29 March 2017

We've been crowdfunding since 1884

Just to remind you, Nationwide isn't a bank: it's the world's largest building society. We were founded in 1884.

What our founders started in the 19th century is what people now call crowdfunding: lots of folks coming together to pool resources for their mutual benefit. In our case, they did it to help people find homes. We've been doing it ever since, and the size of the crowd we've helped fund over the decades numbers in the millions.

How do we do it? By using the money from savers with Nationwide and putting that towards helping people buy their own home.

Crowdfunding through history

The word “crowdfunding" is credited to the technologist Michael Sullivan just over a decade ago, but became more well known with the launch of Kickstarter in 2009. But although the technology was new, the idea wasn't by a long shot.

In 1713, writer Alexander Pope asked his fans to each give him two gold guineas to support his goal of translating some ancient Greek classical poetry – Homer's Illiad – into English. In return, he named all 750 of them in the acknowledgements.

Seventy years later, Mozart wanted to perform three newly composed piano concertos in Vienna. He published an invitation to potential backers, offering manuscripts to anyone who pledged funds. He didn't reach his goal on the first attempt, but that didn't stop him from trying again a year later. That time, 176 supporters pledged enough to reach his goal, and the concertos were performed.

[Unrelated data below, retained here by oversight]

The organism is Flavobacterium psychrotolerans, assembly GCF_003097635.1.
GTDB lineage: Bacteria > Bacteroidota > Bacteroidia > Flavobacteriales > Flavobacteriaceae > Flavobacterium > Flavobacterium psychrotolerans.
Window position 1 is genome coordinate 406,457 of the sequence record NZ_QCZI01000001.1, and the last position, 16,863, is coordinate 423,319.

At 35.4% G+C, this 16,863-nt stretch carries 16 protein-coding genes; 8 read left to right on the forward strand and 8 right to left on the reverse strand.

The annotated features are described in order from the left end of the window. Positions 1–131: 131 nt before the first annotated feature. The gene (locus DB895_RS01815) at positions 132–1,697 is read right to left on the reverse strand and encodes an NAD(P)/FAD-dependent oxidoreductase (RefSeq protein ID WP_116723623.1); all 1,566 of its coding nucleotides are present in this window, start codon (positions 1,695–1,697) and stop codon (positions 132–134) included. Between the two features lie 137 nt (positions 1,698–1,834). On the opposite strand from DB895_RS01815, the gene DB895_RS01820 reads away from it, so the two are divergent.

One of the most famous examples of crowdfunding dates back to 1885. When the state refused to fund the building of the Statue of Liberty, publisher Joseph Pulitzer used his newspaper, the New York World, to launch a fundraising campaign. He gathered over $100,000 from more than 160,000 readers in five months, with some donations as small as 60 cents.

Modern crowdfunding

Today, many different projects are crowdfunded through websites like Kickstarter, IndieGoGo and GoFundMe, from the infamous “Potato Salad" campaign (what started as a joke led to over $55,000 being raised for a man in Ohio to... yes, make a potato salad), to independent filmmakers, journalists and people seeking to pay medical bills.

Online crowdfunding has also become a resource for charities. JustGiving, founded in 2000 specifically for charity fundraising, has benefitted over 12,000 UK charities and raised over £700 million in the 17 years since its creation.

Still crowdfunding after all these years

Our foundations are based in the crowdfunding movement of the Victorian era, with a building society for everyday people to pool their savings until every member could afford to buy their own home.

Today, we're still here for the very same reason, except we're now a crowd of over 14 million members, digitally empowered, but never letting go of our human touch.

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